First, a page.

Type: Trad, 70 ft
FA: Paul Piana, Barbara Devine, Kevin Bein, 1982
Page Views: 2,811 total · 17/month
Shared By: nolteboy on Sep 16, 2005
Admins: Mike Snyder, Jake Dickerson, Taylor Spiegelberg, Leo Paik, John McNamee, Frances Fierst, Aeon Aki

You & This Route

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Access Issue: Dirt roads reopened as of June 2014 Details


This route is a Vedauwoo classic. Instead of the typical, blue-collar thuggery required by most climbs at the Voo, this one is more balancy and touchy-feely stuff. Two distinct cruxes will be encountered. The first is a thin lieback past two fixed nuts (the second of which, a wedged copperhead, looks to be the better of the two) about 10 or 12 feet off the deck. Jam and lieback the thin crack above to a great no-hands rest, then finagle your way up to where the crack starts to close down. Place gear and commit to the thin, spooky moves up to and past a tiny copperhead pasted into the seam. A committing, but not too difficult, mantel follows, at which point you can place a hand-sized cam and regain your wits. Twenty feet of low fifth class up the corner leads to a belay (gear in crack on left or sling giant blocks on right) - there is no fixed anchor.

Descend by scrambling up and to the right, then down the rubble-filled gully- pretty casual descent.


If facing Straight and Narrow, head downhill to the left, passing MOON TIDE and then a rubble-filled gully. Stay to the right, up and over some boulders, and you'll see BLADE RUNNER straight ahead- a clean, less-than-vertical dihedral with a very thin crack.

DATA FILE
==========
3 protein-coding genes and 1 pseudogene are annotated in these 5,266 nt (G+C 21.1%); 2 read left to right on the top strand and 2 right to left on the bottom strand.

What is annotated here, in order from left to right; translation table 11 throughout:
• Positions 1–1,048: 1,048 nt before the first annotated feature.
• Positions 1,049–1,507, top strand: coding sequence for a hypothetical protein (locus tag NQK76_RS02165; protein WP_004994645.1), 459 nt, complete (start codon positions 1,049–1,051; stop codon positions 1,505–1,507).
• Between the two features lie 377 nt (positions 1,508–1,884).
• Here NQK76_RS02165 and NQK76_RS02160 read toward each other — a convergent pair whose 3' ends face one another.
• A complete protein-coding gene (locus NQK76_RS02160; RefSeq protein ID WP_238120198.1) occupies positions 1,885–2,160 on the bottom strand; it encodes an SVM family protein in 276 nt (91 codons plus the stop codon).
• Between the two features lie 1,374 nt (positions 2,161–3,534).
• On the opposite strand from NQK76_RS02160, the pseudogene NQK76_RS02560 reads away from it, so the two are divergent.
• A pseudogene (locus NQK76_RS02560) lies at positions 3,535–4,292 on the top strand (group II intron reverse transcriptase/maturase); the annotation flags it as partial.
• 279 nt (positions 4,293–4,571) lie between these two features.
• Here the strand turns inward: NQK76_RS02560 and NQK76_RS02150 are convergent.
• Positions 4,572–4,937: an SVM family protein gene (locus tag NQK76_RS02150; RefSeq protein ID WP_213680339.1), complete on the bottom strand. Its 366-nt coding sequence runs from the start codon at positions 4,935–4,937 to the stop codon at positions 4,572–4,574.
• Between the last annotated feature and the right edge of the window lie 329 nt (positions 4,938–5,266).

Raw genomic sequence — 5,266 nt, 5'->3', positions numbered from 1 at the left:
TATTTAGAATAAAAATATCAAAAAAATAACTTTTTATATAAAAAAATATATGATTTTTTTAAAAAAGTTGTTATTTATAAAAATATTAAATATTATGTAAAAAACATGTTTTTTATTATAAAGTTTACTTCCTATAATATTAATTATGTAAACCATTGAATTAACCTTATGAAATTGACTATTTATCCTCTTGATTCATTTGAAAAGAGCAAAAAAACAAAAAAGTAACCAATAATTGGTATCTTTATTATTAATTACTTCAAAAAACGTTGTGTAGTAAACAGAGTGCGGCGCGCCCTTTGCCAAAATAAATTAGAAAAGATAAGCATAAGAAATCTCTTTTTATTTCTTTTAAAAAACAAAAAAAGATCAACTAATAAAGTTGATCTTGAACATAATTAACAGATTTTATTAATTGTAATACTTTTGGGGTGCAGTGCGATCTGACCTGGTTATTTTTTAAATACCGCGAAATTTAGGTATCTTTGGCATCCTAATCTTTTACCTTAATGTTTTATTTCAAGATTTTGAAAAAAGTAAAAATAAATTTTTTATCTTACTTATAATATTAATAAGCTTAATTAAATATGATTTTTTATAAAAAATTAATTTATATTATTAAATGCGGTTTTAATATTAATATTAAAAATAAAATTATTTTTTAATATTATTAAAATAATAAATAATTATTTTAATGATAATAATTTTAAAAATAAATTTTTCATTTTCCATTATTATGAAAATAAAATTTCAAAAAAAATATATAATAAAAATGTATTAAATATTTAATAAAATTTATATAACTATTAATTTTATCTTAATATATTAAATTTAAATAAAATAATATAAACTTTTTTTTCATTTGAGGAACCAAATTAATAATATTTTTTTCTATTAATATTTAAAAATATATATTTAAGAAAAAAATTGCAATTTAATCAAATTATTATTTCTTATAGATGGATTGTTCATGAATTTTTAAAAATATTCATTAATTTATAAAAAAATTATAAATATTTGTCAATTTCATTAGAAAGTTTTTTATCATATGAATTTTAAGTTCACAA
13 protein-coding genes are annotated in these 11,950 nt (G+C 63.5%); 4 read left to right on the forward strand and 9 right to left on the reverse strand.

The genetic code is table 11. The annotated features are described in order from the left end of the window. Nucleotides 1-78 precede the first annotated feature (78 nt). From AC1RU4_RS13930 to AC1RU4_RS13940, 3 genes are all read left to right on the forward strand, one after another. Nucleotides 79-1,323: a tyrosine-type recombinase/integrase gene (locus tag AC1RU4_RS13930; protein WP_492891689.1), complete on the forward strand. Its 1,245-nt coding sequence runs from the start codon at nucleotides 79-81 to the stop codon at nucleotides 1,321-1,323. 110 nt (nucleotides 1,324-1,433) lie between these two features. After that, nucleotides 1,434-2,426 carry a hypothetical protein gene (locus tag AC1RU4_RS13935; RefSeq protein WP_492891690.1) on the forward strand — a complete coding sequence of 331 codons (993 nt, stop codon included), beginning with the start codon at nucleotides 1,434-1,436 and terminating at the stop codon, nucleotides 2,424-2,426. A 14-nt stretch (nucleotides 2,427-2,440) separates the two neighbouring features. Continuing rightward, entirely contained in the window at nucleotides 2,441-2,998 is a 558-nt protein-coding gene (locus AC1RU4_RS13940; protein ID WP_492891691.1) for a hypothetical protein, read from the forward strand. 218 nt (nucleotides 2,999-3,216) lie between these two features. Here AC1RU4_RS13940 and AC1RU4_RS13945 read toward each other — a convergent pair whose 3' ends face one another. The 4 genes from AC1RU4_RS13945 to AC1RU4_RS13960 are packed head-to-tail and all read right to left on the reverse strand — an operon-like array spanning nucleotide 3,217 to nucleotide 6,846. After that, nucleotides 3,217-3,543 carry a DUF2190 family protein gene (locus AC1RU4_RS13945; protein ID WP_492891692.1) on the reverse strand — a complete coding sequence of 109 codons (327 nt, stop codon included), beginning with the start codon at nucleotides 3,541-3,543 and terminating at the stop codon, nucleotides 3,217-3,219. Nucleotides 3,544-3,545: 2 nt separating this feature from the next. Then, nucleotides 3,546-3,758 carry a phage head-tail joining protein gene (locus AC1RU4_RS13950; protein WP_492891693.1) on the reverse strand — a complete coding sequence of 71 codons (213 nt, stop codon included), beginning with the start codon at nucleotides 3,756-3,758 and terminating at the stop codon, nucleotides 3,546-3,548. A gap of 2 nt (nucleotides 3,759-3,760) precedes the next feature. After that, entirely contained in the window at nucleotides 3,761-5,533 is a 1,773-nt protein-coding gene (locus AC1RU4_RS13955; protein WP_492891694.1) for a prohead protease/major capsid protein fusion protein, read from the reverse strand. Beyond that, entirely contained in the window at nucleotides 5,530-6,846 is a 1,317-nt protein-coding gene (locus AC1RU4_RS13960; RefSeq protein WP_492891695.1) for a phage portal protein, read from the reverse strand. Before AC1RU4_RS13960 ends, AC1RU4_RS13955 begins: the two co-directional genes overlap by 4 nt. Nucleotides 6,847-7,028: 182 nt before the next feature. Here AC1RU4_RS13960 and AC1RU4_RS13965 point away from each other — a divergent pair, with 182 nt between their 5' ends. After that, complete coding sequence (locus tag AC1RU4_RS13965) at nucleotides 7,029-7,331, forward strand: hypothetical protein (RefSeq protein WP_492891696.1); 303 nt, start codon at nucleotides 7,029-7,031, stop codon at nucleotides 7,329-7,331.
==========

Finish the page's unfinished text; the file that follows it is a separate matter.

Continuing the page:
Mostly nuts (all sizes) and smallish cams, and bring a couple of hand-sized pieces.


Per Jeff G.: There are new bolts with rings on top. A single 50 meter rope will get you back down.


Jeff G.
Fort Collins
Jeff G.   Fort Collins
There are new bolts with rings on top. A single 50 meter rope will get you back down.

edited to add: I didn't place the bolts. I don't know who did, I'm just reporting the facts. Jun 29, 2007
I agree John. If I remember correctly, there was a good gear anchor and an casual walkoff which deposits you nearly at the base of the climb. As a result, I think the bolts on this are not necessary. Nov 10, 2007
Tyler Thompson
Laramie, WY
Tyler Thompson   Laramie, WY
Climbers who are familiar with Lumpy Ridge liebacking may find this a bit soft for the grade. This is a great place to take your sport climber friends who are sick of bleeding on every route. Sep 5, 2016
Mark Rolofson
Mark Rolofson  
When I climbed this route in 1983, it didn't have fixed copperheads. I remember repeating it in the late 1980s, & the heads had been placed. It was most unfortunate. The climb was originally protected with good RPs for the bottom tips lieback & marginal RPs for the finish. The finish wasn't that dangerous, because there are good medium stopper placements at your feet when you are doing the upper crux. I remember placing a #2 steel nut (RP) & a keyholed #5? overhead. I took a short fall & one piece pulled & the other held.

I repeated it several times. It is a fun climb on perfect stone. The upper crux has insecure face moves to reach a sloping shelf. Finish with an exciting mantel.

It would have been better to place bolts rather than fixed copperheads. At least the bolts could have been ignored. The heads block the nut placements & would scar the seam if removed, thus damaging the gear slots. The fixed gear may drop the grade, too. I think this climb was originally rated 5.11+.

It is nice to here that there is a bolt anchor at the top of the climb. That is a nice addition.
Jun 30, 2017
Mitch Friedeman
Boulder, CO
  5.11b PG13
Mitch Friedeman   Boulder, CO
  5.11b PG13
Bring your RPs for the first half. Pretty heads up. Sep 24, 2018